Description of The Kraft Heinz Company

The Kraft Heinz Company - Common Stock

Statistics of The Kraft Heinz Company (YTD)

What do these metrics mean? [Read More] [Hide]

TotalReturn:

'The total return on a portfolio of investments takes into account not only the capital appreciation on the portfolio, but also the income received on the portfolio. The income typically consists of interest, dividends, and securities lending fees. This contrasts with the price return, which takes into account only the capital gain on an investment.'

Using this definition on our asset we see for example:
  • Compared with the benchmark SPY (68.1%) in the period of the last 5 years, the total return of % of The Kraft Heinz Company is smaller, thus worse.
  • Compared with SPY (47.1%) in the period of the last 3 years, the total return, or increase in value of -54.4% is lower, thus worse.

CAGR:

'The compound annual growth rate (CAGR) is a useful measure of growth over multiple time periods. It can be thought of as the growth rate that gets you from the initial investment value to the ending investment value if you assume that the investment has been compounding over the time period.'

Using this definition on our asset we see for example:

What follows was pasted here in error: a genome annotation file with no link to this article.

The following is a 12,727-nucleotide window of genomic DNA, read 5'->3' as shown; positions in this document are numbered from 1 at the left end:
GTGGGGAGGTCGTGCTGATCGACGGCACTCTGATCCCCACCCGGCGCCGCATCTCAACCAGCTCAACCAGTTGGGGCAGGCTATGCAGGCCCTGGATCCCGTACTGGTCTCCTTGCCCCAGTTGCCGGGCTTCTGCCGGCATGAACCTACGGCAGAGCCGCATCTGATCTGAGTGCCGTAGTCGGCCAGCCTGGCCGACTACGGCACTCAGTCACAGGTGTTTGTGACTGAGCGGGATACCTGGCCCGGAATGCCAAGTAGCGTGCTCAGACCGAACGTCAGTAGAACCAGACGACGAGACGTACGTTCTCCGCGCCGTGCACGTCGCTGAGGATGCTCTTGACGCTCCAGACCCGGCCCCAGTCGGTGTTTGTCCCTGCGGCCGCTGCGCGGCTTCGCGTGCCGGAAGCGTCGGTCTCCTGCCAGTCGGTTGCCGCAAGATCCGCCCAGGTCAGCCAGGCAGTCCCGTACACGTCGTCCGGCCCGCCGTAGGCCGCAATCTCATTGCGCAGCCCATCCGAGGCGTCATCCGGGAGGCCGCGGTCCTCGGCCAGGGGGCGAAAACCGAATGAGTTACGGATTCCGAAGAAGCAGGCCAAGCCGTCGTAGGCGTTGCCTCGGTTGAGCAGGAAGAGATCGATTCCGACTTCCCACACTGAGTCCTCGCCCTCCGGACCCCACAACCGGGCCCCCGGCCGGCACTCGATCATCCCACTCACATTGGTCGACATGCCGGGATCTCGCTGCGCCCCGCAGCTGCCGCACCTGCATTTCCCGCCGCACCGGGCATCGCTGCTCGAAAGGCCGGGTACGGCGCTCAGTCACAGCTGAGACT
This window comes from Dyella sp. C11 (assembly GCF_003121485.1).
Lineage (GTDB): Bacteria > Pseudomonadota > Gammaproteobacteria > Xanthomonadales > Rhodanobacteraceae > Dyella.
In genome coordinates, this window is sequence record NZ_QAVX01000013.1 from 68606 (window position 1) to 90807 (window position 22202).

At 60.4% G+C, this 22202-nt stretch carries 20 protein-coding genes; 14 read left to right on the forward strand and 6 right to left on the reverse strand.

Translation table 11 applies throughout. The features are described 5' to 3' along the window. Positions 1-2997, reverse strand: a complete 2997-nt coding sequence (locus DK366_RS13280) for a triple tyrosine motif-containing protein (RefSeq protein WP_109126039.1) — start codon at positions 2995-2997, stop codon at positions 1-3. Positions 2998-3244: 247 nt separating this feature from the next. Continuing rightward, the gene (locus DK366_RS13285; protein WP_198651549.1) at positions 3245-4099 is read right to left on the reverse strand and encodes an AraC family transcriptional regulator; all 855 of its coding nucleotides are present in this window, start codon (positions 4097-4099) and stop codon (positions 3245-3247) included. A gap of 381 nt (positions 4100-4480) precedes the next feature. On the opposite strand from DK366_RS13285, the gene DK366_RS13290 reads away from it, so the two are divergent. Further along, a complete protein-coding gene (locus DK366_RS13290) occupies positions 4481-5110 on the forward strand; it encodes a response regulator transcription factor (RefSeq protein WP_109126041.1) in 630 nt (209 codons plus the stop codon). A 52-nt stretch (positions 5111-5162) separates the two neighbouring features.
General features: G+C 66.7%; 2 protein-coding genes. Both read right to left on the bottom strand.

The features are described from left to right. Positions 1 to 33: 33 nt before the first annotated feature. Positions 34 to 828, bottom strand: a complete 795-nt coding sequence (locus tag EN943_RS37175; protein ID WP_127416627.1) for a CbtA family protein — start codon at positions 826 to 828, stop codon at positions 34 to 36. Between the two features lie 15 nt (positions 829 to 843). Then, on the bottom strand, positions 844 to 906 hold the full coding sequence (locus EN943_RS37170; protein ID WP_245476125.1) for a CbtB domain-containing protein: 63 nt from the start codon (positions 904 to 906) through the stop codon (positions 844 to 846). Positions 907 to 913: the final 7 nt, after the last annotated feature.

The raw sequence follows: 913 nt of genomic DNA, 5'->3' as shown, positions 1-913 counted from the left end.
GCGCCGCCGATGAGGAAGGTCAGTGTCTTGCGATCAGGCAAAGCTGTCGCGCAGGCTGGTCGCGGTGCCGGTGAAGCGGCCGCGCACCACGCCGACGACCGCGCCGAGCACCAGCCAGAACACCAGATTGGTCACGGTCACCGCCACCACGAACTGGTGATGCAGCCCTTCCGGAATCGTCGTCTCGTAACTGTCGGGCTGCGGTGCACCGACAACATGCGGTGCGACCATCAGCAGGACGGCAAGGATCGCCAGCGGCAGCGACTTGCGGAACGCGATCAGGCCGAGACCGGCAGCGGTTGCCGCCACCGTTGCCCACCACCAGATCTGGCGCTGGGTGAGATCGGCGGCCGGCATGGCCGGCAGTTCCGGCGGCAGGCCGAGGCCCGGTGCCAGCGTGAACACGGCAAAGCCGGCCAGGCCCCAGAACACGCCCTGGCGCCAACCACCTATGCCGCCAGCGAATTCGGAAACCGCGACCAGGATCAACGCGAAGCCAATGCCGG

• The compounded annual growth rate (CAGR) over 5 years of The Kraft Heinz Company is %, which is smaller, thus worse compared to the benchmark SPY (11%) in the same period.
  • Looking at compounded annual growth rate (CAGR) in of -23.1% in the period of the last 3 years, we see it is relatively smaller, thus worse in comparison to SPY (13.8%).

Volatility:

'Volatility is a statistical measure of the dispersion of returns for a given security or market index. Volatility can either be measured by using the standard deviation or variance between returns from that same security or market index. Commonly, the higher the volatility, the riskier the security. In the securities markets, volatility is often associated with big swings in either direction. For example, when the stock market rises and falls more than one percent over a sustained period of time, it is called a 'volatile' market.'

Which means for our asset as example:
  • The 30 days standard deviation over 5 years of The Kraft Heinz Company is %, which is smaller, thus better compared to the benchmark SPY (13.2%) in the same period.
  • Looking at historical 30 days volatility in of 26.4% in the period of the last 3 years, we see it is relatively larger, thus worse in comparison to SPY (12.4%).

DownVol:

'The downside volatility is similar to the volatility, or standard deviation, but only takes losing/negative periods into account.'

Using this definition on our asset we see for example:
  • Looking at the downside volatility of % in the last 5 years of The Kraft Heinz Company, we see it is relatively lower, thus better in comparison to the benchmark SPY (14.6%)
  • Looking at downside volatility in of 29.8% in the period of the last 3 years, we see it is relatively greater, thus worse in comparison to SPY (14%).